An Epitaph For Mr. Lincoln



‘For whom,’ he murmurs, ‘For us.’ ‘For me.’ ”

Cortissoz added that he had worked over his words much as French had labored over his statue, Guerin his murals, or Bacon the building. “The proposed change hurts me as the rehandling of your work would hurt you or French. It hurts me not in any egotistical way. It hurts me as an artist. For it threatens my central purpose in a work of art.”

Bacon now argued on behalf of Cortissoz’s inscription for what he no doubt hoped would be the final time. He forwarded Cortissoz’s letter to Taft, together with two tracings of the sculpted words, one in their original form, a second in Harding’s revision, and attached a letter of his own. He emphasized that every phrase in a terse lapidary inscription should read easily and flow logically toward the next. Harding’s version repeated the words of the in adjacent lines, which was awkward. Cortissoz ended each line with a fine and evocative noun or adverb—temple, people, Union, Lincoln, and forever. Harding’s placement of the verb saved was good enough, but it broke the progression. All in all, Cortissoz’s words simply flowed more smoothly and logically and were more appropriate.

Taft forwarded the letters to Harding, writing, “I enclose herewith some correspondence that will amuse you, and perhaps instruct you, as it did me, in the artistic sense and the mysterious art and nerves of a lapidary. You will consider it a ‘tempest in a teapot’ so far as the artist is concerned, as I am inclined to do, but I submit it for your judgment.”

As originally written and finally adopted, the five lines flow smoothly and logically.

Meanwhile, Cortissoz’s nerves got the better of him. After a brief telephone conversation with Bacon on May 1, he wrote him a formal letter withdrawing the inscription unless it was adopted in the original form. Any alteration, after all, made it someone else’s work. In a personal covering letter to Bacon, he was more candid. “It would be agony to me to see that on the wall in the form proposed by Mr. Harding and approved by Mr. Taft. I would feel forever as you would feel if they stuck a dormer window into the roof of your temple.” He added, “I do not care what Harding and Taft think of me in the matter. If they are capable of insensitively mangling my work I am indifferent to their opinion of me.” He closed with hope. Maybe it would work out after all.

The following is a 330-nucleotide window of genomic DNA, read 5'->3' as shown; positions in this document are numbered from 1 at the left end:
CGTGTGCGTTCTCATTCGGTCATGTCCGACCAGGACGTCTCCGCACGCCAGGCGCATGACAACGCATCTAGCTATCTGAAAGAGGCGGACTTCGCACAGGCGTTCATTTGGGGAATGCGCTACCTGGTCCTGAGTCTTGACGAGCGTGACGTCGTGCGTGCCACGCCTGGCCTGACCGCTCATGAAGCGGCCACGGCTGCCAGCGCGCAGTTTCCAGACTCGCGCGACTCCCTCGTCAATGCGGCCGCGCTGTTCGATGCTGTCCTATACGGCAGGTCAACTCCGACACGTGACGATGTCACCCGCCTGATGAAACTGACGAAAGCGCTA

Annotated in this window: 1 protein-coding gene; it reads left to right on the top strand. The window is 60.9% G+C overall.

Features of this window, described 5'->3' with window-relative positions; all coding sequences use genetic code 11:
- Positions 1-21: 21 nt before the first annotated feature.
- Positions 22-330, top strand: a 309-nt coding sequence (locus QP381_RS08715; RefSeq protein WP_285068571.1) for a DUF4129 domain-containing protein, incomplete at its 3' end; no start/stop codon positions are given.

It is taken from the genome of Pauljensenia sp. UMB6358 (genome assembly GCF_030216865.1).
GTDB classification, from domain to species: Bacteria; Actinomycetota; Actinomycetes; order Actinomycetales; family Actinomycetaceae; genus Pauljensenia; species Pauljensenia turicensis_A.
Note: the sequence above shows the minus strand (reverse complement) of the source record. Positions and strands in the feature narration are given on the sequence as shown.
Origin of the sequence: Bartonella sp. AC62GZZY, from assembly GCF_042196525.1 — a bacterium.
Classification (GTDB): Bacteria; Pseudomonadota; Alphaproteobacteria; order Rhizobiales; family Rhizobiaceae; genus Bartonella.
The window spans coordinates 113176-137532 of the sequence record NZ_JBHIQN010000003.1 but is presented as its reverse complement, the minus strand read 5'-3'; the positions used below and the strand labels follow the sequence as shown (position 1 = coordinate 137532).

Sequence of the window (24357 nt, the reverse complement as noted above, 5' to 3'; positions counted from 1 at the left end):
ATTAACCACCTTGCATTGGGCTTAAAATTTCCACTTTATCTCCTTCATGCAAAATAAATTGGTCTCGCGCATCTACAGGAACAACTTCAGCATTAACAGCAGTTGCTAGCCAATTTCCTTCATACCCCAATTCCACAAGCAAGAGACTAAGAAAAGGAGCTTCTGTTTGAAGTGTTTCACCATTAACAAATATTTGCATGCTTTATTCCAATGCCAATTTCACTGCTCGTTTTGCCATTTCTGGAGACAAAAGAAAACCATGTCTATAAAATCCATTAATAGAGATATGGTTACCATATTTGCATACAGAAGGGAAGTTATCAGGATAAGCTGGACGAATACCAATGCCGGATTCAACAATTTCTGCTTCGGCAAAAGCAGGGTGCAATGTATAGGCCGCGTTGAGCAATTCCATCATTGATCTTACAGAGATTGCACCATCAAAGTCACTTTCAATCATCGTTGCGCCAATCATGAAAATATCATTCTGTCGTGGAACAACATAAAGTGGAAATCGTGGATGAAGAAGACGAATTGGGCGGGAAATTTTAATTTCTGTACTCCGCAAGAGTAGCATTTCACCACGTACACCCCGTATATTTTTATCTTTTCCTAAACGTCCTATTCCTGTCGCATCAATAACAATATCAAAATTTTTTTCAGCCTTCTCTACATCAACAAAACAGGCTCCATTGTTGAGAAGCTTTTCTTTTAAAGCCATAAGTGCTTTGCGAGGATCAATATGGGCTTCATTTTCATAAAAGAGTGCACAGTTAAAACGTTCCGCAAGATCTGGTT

It did, thanks to Harding, or perhaps to his weariness over the question. On May 2 he returned the correspondence and blueprints to Taft. “I have no desire to argue the matter with the architect and artist. Probably they know much more about the matter than either you or I or both of us knows,” he noted, and added somewhat peevishly: “I am not able to agree with them, but I do not hold the matter to be sufficiently important to undertake to overrule their judgment in the matter. The inscriotion will be auite agreeable to me either way.”

Bacon immediately telegraphed New York on hearing this result, and Cortissoz was ecstatic. This was the “finest thing that has happened in all my life and I’ll never be able to tell you how grateful I am to you....I suppose you are setting the stone carvers right to work. All the time now I shall go about with the sound of chisels ringing in my ears.”

The stone carvers finished their work by dedication time, on Memorial Day, 1922. The sky was clear and the weather warm and sunny for a crowd of thirty-five thousand. President Harding, who took his ceremonial duties seriously and performed them well, praised Lincoln’s deeds and what he symbolized to most Americans. The poet Edwin Markham read a special verse on Lincoln. Dr. Robert Moton, head of the Tuskegee Institute, spoke on behalf of the nation’s blacks. The artists and architect sat among the dignitaries, the magnificent white temple behind them a testament to their success. Cortissoz did not appear, but his inscription was set off in a box under a photograph of the memorial on the front page of the program.